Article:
German writer, born in Frankfurt an der Oder in 1777 and died in the small lake of Wann, near Potsdam, in 1811.
He belonged to a family of Prussian nobility; his grandfather was a known friend of Lessing and poet Ewald Christian von Kleist (1715-1759). After the death of his father in 1788, Kleist was educated at a boarding school in Berlin. At fifteen, he/she enlisted in the army, abandoned in 1799. At the University of his native city, he/she began to study physics and mathematics. At the beginning of the year 1800 pledged with Wilhelmine von Zenge, the daughter of the head of the local garrison, and in summer of the same year interrupted studies and tried entering the Prussian civil service, but he/she suffered an acute crisis, which no doubt contributed the study of the philosophy of I. Kant, after which undertook various journeys throughout Europe.
A stay in Thun (Switzerland) gave him the opportunity of friendship with H.D. Zschokke and the son of Ch. M. Wieland, Ludwig, which gave him the impetus to embark on the path of literature. After his return to Potsdam he/she began working in 1804 in the Finance Department, and then in the direction of finance in Königsberg. Disease and chaos produced by the Napoleonic wars contributed to the failure of this latest attempt to bring a regular and conventional life. In 1807, when he/she went to Berlin, he/she was taken prisoner by the French and led to the strong Joux in the Jura mountains, and later to the camp de Châlons-sur-Marne. Following the signing of the peace of Tilsit in the same year it was able to return to Berlin.
But not in Berlin but in Dresden, where he/she found a pleasant welcome by the circle of writers and illustrated residing there. The time that is spent in this city was without doubt the most productive of his life: in addition to co-edit with Adam Müller the literary journal Phöbus ('Phoebus'), wrote several dramas (Penthesilea, Penthesilea, 1808;) Das Käthchen von Heilbronn oder Die Feuerprobe, the small Catherine de Heilbronn or fire proof, 1821; Die Hermannschlacht, the battle of Hermann, 1826), stories and poems. Their exalted patriotism led him in 1809 to the stage of the war between Austria and France, and after the signing of the peace of Vienna, back to Berlin, where he/she founded the newspaper Berliner Abendblätter ('the evening Berlin'), a journalistic company of huge success that there was to be finished removing the State with the collaboration of the Prussian reformers their financing.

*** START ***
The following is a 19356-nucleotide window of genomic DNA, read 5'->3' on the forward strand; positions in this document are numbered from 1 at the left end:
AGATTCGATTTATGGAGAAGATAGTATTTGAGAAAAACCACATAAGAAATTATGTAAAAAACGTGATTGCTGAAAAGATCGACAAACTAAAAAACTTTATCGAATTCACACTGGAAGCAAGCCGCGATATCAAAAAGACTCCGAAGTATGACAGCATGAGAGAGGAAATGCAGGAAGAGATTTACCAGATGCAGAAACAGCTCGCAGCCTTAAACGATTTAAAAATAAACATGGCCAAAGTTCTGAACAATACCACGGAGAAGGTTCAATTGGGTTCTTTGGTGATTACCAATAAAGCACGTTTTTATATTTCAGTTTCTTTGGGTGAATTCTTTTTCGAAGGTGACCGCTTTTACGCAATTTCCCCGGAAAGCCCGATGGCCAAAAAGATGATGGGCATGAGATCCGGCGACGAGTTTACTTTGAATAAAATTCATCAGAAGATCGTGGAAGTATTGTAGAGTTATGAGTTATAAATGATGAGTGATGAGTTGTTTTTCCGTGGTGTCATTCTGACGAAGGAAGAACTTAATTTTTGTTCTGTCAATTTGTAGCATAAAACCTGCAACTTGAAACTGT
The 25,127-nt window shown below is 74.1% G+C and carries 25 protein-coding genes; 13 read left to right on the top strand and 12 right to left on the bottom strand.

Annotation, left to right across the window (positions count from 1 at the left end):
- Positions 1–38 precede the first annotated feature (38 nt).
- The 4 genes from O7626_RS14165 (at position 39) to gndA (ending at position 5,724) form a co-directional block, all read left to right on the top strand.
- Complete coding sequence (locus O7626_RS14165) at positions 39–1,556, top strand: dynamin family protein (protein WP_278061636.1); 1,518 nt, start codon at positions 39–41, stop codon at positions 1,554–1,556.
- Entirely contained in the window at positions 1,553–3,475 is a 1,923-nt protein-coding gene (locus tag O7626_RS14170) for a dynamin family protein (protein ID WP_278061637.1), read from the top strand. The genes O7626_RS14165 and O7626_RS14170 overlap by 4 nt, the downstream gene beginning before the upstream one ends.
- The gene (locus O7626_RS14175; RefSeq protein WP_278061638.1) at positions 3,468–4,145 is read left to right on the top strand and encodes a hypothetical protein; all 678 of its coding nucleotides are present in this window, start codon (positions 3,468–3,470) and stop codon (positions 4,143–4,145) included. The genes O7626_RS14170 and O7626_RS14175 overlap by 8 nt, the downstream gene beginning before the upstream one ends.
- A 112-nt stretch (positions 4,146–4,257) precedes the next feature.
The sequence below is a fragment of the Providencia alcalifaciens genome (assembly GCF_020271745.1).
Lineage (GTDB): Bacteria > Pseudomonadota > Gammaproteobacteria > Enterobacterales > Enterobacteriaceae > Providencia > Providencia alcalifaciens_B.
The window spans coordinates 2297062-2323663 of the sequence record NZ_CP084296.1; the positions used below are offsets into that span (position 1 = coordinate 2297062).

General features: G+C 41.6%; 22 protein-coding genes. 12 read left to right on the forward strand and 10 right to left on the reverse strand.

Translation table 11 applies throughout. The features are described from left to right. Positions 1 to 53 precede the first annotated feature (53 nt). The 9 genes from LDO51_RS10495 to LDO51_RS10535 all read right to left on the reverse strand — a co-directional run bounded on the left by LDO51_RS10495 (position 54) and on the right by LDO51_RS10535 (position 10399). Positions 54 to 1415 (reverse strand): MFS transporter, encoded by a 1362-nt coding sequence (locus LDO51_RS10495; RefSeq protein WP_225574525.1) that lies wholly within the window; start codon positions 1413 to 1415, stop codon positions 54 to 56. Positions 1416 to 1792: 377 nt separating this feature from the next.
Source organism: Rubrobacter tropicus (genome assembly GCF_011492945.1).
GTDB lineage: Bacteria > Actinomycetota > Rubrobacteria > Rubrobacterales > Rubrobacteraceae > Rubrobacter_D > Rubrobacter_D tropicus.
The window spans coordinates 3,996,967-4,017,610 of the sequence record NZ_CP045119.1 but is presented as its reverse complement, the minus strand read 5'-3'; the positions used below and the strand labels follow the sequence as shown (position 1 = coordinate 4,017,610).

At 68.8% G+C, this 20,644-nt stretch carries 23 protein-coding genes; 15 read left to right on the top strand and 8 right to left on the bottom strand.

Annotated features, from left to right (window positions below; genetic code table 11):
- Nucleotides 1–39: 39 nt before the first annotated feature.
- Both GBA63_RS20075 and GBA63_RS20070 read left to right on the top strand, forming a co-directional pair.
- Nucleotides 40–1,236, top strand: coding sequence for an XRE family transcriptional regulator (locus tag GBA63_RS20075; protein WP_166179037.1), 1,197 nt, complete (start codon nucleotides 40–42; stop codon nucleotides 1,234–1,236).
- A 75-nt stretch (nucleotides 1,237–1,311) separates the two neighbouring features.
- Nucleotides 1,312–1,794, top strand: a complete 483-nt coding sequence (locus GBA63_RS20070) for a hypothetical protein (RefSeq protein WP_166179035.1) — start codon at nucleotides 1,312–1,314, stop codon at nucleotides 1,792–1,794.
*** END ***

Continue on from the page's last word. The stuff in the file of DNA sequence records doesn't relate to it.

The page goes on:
Despite the success of his works of theatre and their narrations, Kleist lived with economic difficulties and some insulation. In 1811 he/she met Henriette Vogel, who locked a great friendship. Both committed suicide together, after having planned for a long time.
While Kleist moved in the circle of the romantic writers of Berlin, it is difficult to fit his literary within this movement, as their aesthetic conceptions and their socio-political reflections reveal a clear critical attitude with regard to this literary movement. In its narrations in a radical way romantic identity problems, develops to such an extent that the desired integration with the nature, the history or the art fails to take place ever. His style and the language used are also a clear example of his unconventional stance, a reaction of a subversive nature against established forms, as irony, the puns and double meanings as well as the numerous paradoxes contribute to the use of a syntax that often makes it difficult to understand. Many of his works have been pursued to cinema in the 1970s. His best known stories include Michael Kohlhaas (1810), Die Marquise von O. (the marquise of o., 1807), Das Erdbeben in Chili (the earthquake in Chile, 1807), Die Verlobung in St. Domingo (commitment of Santo Domingo, 1810) and Die heilige Cäcilie (Santa Cecilia, 1810); among the dramas Amphitryon (host, 1807), Der zerbrochen Krug (the broken jug, 1808) and Prinz Friedrich von Homburg (the Prince Friedrich von Homburg, 1811).